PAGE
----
Wholesale sales in Canada rose for the fourth straight month in July, largely in line with market expectations. However, the Organization for Economic Co-operation and Development (OECD) has slashed the economic growth forecast of the country, owing to ongoing global headwinds that are likely to pose threats to the Canadian economy.
Canadian wholesale sales rose 0.3 percent in July following a 0.7 percent gain in the previous month, data released by Statistics Canada showed Wednesday. Also, sales rose 3.3 percent on an annual basis, in line with market consensus.
Moreover, in volume terms, sales were unchanged on the month to give a 2.5 percent, with sales increasing in five of the seven sub-sectors representing 72 percent of sales. There was a strong 2.0 percent monthly gain in sales for motor vehicles and parts to give an 8.7 percent annual increase and excluding this category there was a 0.1 percent decline to give a 2.1 percent annual increase.
There was also a solid monthly gain in food and drink of 1.2 percent, rising 4.9 percent on an annual basis. Elsewhere, machinery sales increased for the first time since January, while sales of personal and household goods declined 2.0 percent on the month, but still recorded a 4.8 percent annual gain. Building materials recorded a decline on both a monthly and annual basis.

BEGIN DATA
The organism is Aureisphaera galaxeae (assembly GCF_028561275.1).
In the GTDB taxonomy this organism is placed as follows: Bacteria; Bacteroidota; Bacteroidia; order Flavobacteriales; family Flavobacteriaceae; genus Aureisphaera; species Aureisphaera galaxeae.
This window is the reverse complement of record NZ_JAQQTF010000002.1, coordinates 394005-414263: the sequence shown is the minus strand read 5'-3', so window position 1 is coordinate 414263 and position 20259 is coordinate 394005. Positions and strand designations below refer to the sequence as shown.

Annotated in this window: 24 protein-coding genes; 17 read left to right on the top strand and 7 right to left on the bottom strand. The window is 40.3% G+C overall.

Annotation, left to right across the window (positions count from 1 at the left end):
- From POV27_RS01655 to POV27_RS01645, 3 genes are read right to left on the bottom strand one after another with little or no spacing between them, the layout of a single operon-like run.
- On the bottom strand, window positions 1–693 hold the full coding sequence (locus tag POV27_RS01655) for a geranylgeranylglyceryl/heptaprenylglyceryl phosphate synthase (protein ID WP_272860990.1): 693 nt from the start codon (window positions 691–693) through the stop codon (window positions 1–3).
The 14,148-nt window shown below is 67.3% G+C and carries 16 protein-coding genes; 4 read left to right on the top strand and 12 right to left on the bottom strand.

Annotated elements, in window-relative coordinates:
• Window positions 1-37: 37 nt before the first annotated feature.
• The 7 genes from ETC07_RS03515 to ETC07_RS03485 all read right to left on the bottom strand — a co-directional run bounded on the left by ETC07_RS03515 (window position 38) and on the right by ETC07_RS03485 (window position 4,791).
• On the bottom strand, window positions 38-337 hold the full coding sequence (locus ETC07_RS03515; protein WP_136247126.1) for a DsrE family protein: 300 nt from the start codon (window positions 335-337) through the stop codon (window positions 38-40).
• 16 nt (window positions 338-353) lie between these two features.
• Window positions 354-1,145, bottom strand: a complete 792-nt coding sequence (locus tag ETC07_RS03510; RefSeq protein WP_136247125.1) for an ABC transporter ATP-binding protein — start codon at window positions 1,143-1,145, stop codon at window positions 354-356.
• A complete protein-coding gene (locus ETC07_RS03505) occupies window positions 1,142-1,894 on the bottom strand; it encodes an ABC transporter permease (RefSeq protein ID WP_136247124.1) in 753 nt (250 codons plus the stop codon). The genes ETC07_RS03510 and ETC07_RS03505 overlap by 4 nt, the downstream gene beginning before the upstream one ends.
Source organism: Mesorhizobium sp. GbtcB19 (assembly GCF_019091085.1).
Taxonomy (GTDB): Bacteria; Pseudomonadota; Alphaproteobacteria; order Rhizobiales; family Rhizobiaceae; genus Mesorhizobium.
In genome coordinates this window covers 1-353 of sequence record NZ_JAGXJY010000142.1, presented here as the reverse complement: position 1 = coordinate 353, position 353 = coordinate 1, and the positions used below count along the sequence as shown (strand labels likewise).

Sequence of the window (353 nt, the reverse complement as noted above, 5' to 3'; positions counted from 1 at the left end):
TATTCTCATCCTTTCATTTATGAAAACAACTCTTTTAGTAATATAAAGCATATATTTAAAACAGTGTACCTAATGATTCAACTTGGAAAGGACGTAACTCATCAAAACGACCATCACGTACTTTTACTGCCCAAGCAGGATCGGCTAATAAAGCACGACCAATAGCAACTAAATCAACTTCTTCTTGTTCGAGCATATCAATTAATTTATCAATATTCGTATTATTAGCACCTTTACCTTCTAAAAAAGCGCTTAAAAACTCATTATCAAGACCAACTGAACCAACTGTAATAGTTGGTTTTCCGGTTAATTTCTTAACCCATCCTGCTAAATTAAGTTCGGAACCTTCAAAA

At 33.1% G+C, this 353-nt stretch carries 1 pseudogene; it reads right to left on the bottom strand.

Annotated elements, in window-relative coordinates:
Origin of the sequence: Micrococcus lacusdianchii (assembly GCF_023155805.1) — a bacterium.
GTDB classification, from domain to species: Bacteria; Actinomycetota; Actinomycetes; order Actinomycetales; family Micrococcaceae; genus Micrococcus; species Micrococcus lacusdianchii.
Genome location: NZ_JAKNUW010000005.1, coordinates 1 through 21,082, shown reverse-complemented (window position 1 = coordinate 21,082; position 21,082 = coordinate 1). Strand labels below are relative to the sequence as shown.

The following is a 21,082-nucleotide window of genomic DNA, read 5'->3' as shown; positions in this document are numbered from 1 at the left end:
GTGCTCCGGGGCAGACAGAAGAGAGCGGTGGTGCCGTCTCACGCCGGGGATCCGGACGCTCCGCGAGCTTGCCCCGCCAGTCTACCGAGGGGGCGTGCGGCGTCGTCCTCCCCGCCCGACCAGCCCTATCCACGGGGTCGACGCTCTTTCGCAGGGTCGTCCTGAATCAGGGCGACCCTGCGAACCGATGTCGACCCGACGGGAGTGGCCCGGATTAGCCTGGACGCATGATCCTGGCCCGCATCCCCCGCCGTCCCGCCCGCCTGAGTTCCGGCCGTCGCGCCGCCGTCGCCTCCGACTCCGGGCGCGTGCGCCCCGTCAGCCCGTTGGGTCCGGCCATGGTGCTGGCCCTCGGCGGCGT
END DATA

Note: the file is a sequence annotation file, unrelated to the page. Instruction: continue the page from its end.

Inventories remained unchanged for July to register a 0.2 percent annual decline with the inventory-to-sales ratio also unchanged at 1.27. Meanwhile, in an interim global economic outlook issued Wednesday, the OECD said that commercial and residential prices in the United States, the United Kingdom and Canada have snapped back to levels preceding the 2008 fiscal crisis and its credit crunch triggered by home loan defaults in the US subprime mortgage market.
The OECD sees 2017 growth in Canada at 2.1 per cent, down from its earlier estimate of 2.2 per cent. Economists, however, expect growth to bounce back in the third quarter as heavy oil production returns to normal levels.
“While weak demand is surely playing a role in the trade slowdown, a lack of political support for trade policies whose benefits could be widely shared is of deep concern,” said Catherine Mann, Chief Economist, OECD.